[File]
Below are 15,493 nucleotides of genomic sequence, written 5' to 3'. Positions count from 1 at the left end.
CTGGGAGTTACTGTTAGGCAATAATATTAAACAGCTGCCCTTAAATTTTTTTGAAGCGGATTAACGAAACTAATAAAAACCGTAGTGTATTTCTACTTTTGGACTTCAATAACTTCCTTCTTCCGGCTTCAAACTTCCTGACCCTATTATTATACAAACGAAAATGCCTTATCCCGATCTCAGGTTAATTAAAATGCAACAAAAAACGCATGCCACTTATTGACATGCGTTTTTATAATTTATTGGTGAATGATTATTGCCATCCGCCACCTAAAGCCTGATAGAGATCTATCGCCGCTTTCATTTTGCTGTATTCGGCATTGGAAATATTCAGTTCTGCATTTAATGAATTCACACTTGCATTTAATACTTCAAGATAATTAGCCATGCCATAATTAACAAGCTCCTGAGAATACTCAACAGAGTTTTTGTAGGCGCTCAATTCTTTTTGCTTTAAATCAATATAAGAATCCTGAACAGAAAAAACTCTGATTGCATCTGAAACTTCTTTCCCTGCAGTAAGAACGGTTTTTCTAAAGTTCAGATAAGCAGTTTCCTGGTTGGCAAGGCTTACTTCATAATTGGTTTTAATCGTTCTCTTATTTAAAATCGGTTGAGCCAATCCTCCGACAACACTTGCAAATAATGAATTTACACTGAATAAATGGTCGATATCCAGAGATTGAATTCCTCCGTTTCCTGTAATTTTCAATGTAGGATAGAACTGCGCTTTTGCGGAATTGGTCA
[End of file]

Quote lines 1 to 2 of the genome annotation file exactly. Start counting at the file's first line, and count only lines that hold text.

Below are 15,493 nucleotides of genomic sequence, written 5' to 3'. Positions count from 1 at the left end.
CTGGGAGTTACTGTTAGGCAATAATATTAAACAGCTGCCCTTAAATTTTTTTGAAGCGGATTAACGAAACTAATAAAAACCGTAGTGTATTTCTACTTTTGGACTTCAATAACTTCCTTCTTCCGGCTTCAAACTTCCTGACCCTATTATTATACAAACGAAAATGCCTTATCCCGATCTCAGGTTAATTAAAATGCAACAAAAAACGCATGCCACTTATTGACATGCGTTTTTATAATTTATTGGTGAATGATTATTGCCATCCGCCACCTAAAGCCTGATAGAGATCTATCGCCGCTTTCATTTTGCTGTATTCGGCATTGGAAATATTCAGTTCTGCATTTAATGAATTCACACTTGCATTTAATACTTCAAGATAATTAGCCATGCCATAATTAACAAGCTCCTGAGAATACTCAACAGAGTTTTTGTAGGCGCTCAATTCTTTTTGCTTTAAATCAATATAAGAATCCTGAACAGAAAAAACTCTGATTGCATCTGAAACTTCTTTCCCTGCAGTAAGAACGGTTTTTCTAAAGTTCAGATAAGCAGTTTCCTGGTTGGCAAGGCTTACTTCATAATTGGTTTTAATCGTTCTCTTATTTAAAATCGGTTGAGCCAATCCTCCGACAACACTTGCAAATAATGAATTTACACTGAATAAATGGTCGATATCCAGAGATTGAATTCCTCCGTTTCCTGTAATTTTCAATGTAGGATAGAACTGCGCTTTTGCGGAATTGGTCA